The two completely different ways the protagonists were treated in this video ought to be revolting, sickening, and disgusting to every person who sees it.
The only justification for the difference between how the white guys carrying guns and the black guy carrying a gun were treated is racism. Plain and simple, it’s racism. It’s more evidence of the racism that is so deeply ingrained in our culture that some people in this country think a black president means we live in a “post-racial” America. That’s ridiculous.
Besides the blatant racism on display in this video, what ought to mystify and anger us is the notion of “reverse racism,” or that somehow Obama is to blame for causing increased racial tensions. Both are absurd notions that come unraveled under even modest examination.
Blaming a black president, especially this one whom, for my money, hasn’t exactly been a Huey Newton or Malcom X type of leader and who has done about as good a job as possible considering how Republicans have behaved, for inflaming racial tension is not only ridiculous, it’s a sad and pathetic narrative we’ve heard in this country before. It’s really just the same code-speak used by whites going back at least to Reconstruction and the Civil Rights era. (For an erudite discussion on this, listen to this New Yorker podcast, “The Political Scene: The Legacy of Reconstruction.”)
The racially charged narrative of some whites seems to be based on the idea that “rights” are somehow a zero-sum game; that somehow by ensuring the rights of one group, we must somehow diminish the rights of others; that somehow leveling the playing field is a tilt against whites. That is also ridiculous and, in my view, patently racist. All it means is that whites will no longer have the privileges they once had bestowed upon themselves over other races.
As for the president, I think it’s one of the duties of a president to use their position to draw attention to the big problems our country faces. Inequality is one of them. As the president recently said (in the first 45 seconds of the above linked podcast), perhaps we should be asking minorities what THEY think of race relations in America instead of listening to what whites think about race relations.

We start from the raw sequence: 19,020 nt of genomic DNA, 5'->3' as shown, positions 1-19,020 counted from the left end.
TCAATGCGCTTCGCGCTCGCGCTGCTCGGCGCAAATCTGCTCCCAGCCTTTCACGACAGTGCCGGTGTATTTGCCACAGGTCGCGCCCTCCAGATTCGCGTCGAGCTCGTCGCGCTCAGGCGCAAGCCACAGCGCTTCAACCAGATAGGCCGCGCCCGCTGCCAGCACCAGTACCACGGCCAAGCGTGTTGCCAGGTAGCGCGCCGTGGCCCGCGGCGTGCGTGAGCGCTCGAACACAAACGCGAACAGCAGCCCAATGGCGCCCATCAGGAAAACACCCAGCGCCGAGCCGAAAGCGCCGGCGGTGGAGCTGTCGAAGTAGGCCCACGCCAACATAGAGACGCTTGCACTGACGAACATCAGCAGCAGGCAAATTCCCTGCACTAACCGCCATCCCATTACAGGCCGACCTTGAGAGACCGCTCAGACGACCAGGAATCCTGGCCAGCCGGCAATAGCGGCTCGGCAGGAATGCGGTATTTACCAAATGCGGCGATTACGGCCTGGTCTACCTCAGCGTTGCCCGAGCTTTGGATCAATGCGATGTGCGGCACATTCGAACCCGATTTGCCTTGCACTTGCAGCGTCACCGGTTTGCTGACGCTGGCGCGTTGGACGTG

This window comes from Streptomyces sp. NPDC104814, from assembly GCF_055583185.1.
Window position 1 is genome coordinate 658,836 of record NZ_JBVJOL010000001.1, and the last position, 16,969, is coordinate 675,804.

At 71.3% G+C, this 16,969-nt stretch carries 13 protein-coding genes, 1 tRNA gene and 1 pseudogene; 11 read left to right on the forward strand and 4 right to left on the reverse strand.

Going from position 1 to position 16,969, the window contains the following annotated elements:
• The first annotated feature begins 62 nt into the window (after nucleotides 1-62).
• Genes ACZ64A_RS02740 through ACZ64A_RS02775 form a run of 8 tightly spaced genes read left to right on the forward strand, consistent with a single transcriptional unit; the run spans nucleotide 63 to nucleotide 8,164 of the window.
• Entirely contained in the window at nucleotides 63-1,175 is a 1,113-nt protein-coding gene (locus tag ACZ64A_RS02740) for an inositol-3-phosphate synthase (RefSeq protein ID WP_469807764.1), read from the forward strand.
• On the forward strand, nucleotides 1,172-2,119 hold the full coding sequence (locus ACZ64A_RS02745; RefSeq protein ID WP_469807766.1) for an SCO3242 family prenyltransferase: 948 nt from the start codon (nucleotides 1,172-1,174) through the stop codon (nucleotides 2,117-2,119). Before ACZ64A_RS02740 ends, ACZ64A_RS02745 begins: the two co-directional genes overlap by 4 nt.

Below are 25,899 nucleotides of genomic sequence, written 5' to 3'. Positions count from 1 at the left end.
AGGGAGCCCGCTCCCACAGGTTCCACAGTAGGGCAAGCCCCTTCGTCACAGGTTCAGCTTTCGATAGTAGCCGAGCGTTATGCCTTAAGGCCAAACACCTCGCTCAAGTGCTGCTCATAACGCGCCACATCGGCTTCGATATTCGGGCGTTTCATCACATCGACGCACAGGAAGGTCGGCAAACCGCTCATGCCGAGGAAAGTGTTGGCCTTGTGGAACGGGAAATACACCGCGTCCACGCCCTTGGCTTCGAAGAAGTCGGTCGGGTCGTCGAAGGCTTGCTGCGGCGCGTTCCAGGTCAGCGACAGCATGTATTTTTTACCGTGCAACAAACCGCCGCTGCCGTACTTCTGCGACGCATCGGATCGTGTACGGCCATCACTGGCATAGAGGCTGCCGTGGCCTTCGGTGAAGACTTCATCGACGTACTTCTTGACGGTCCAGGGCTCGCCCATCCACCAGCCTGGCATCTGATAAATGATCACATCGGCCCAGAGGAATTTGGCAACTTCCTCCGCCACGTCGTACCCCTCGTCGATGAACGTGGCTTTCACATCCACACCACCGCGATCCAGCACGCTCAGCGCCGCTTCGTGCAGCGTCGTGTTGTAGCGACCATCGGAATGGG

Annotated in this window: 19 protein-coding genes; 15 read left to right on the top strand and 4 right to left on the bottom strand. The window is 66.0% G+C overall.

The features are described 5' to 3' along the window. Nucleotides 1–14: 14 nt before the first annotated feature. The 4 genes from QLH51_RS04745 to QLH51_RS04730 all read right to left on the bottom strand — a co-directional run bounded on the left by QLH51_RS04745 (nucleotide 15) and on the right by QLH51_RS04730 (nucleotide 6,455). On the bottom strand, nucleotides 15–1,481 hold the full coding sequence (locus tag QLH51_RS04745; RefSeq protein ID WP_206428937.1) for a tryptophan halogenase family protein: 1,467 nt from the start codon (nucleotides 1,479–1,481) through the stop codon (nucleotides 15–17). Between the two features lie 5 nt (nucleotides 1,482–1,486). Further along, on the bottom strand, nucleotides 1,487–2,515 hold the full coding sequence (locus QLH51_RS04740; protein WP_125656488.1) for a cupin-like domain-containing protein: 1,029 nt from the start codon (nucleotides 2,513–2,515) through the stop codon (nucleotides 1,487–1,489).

To be sure, two wrongs don’t make a right. I’m disgusted with hatred by anyone toward anyone regardless of the races involved.
But, what videos like the one above and what so many others over so many years – and now recently in places like Ferguson and Baltimore – show us is the evidence of a deeply embedded cultural racism. When police act differently in seemingly identical situations and where the only apparent difference is the race of the civilians involved, what other conclusions can be drawn?
Jon Stewart recently forced us to confront this truth, too.
I get it. Some people will see things differently and will come to different conclusions when they see these images.
This is how I see it.
Racism is still one of this country’s big problems. It’s still with us. It’s so insidious and deeply ingrained that even in the 21st century and 150 years after the end of the Civil War, law enforcement seemingly doesn’t enforce laws equally when the only difference is race. Even worse, too many white Americans seem perfectly fine with that.
Yes, all lives matter, but saying Black Lives Matter isn’t an attack on anyone, and it doesn’t diminish the value of any lives of any other race. I think the only way you can find problems or insult or offense in Black Lives Matter is if you see it and hear through the lens of white privilege.
Yes, progress has been made in how we live together.
African Americans aren’t publicly hung anymore (but it wasn’t all that long ago when they were).
Schools have been integrated (although wealth and privilege still divide us all too often along racial lines).
Businesses can no longer legally discriminate on race (but it must be said that extremist Republicans are passing laws now that allow businesses to discriminate based on sexual orientation which, while not racist, is certainly discriminatory).
What does it say about us as a nation and as a people when some of us are perfectly fine with our police forces showing up in places like Ferguson and Baltimore like this……
….while in other places we have this?
Rights are not a zero-sum game. We must demand that every human being be afforded the same rights; otherwise, they aren’t rights at all. They’re privilege.
When rights aren’t equal, they’re just an ugly facade used by the majority to subjugate and control – directly and indirectly – the lives of minorities.
And, when laws aren’t enforced equally, we all risk our freedom.
Racism, sadly, still exists in America. We need to confront it everywhere we see it; in the streets, in our businesses, and in our lives.